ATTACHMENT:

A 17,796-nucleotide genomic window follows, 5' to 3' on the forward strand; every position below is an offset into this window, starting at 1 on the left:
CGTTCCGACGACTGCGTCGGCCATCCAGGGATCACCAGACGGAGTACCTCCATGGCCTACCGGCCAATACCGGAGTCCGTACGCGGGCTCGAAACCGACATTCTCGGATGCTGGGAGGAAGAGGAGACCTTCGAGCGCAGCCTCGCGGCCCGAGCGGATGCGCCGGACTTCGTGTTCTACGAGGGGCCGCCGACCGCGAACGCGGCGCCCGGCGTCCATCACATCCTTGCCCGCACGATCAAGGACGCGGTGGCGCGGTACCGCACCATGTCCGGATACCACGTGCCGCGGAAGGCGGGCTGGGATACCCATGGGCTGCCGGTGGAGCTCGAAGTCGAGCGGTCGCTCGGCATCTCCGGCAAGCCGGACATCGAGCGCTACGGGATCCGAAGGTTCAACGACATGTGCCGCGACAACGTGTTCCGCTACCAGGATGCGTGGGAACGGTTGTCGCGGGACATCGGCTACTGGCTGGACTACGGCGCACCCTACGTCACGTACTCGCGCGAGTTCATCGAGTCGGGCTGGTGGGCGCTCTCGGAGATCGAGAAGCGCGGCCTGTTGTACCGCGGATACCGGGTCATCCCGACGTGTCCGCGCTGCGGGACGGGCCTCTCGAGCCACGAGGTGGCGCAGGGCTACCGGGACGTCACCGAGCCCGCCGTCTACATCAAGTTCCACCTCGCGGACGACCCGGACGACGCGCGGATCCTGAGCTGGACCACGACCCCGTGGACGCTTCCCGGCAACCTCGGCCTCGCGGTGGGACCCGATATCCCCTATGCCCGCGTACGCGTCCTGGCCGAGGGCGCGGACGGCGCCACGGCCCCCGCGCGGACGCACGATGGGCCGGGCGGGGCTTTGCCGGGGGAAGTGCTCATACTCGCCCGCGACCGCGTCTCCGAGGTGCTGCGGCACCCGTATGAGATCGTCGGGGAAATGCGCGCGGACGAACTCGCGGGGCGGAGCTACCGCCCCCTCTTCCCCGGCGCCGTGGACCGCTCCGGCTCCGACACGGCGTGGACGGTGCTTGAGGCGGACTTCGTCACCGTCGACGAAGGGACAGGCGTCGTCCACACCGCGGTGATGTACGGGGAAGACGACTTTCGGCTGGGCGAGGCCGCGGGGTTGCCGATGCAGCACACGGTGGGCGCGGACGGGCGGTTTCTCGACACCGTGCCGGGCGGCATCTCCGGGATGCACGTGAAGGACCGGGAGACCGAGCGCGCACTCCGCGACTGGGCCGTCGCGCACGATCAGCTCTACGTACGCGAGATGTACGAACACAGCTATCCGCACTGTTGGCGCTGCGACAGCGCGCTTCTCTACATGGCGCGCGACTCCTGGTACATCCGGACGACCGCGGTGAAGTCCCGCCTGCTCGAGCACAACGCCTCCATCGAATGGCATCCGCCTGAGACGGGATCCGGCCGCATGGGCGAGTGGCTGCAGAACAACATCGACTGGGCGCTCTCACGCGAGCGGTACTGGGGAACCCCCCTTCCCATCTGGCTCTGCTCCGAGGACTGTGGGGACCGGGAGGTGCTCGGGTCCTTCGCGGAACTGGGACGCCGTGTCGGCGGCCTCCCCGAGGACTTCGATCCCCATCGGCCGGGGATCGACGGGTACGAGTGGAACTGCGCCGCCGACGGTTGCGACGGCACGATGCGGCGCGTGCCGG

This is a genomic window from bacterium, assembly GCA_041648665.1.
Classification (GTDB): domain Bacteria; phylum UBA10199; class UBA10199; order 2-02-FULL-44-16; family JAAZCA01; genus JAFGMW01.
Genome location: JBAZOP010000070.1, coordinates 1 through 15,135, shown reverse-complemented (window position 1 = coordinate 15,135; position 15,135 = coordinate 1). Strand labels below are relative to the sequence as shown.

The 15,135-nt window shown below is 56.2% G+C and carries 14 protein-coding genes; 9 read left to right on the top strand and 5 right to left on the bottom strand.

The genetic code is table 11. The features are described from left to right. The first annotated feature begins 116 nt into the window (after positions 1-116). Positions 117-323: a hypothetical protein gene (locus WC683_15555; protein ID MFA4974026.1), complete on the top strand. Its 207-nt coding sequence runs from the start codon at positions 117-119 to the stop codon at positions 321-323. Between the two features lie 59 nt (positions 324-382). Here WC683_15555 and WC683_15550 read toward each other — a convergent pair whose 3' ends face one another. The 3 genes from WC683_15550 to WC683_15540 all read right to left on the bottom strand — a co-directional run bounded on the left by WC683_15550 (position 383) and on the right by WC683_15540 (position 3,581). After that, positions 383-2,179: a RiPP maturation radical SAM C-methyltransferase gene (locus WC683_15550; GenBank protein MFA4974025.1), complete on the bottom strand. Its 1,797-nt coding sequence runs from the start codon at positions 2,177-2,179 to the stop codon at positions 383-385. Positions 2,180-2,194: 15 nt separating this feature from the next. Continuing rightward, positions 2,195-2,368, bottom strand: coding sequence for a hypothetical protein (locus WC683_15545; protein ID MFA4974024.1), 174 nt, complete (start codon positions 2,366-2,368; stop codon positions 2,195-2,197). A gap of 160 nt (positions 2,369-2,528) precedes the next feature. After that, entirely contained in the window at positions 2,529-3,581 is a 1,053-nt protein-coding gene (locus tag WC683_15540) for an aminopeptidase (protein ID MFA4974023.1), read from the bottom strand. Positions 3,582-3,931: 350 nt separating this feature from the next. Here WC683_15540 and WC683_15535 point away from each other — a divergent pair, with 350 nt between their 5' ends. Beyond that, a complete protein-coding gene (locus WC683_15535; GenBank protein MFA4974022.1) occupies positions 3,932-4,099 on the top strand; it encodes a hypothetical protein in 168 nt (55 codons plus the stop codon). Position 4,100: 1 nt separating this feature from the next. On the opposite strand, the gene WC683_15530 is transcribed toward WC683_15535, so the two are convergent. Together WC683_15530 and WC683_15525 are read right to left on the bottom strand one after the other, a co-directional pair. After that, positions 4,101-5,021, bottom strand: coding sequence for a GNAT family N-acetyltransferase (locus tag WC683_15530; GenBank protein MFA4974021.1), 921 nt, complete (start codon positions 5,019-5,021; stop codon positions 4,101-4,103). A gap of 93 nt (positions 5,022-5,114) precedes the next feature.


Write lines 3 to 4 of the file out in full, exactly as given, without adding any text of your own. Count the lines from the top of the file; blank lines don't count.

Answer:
This is a genomic window from bacterium, assembly GCA_041648665.1.
Classification (GTDB): domain Bacteria; phylum UBA10199; class UBA10199; order 2-02-FULL-44-16; family JAAZCA01; genus JAFGMW01.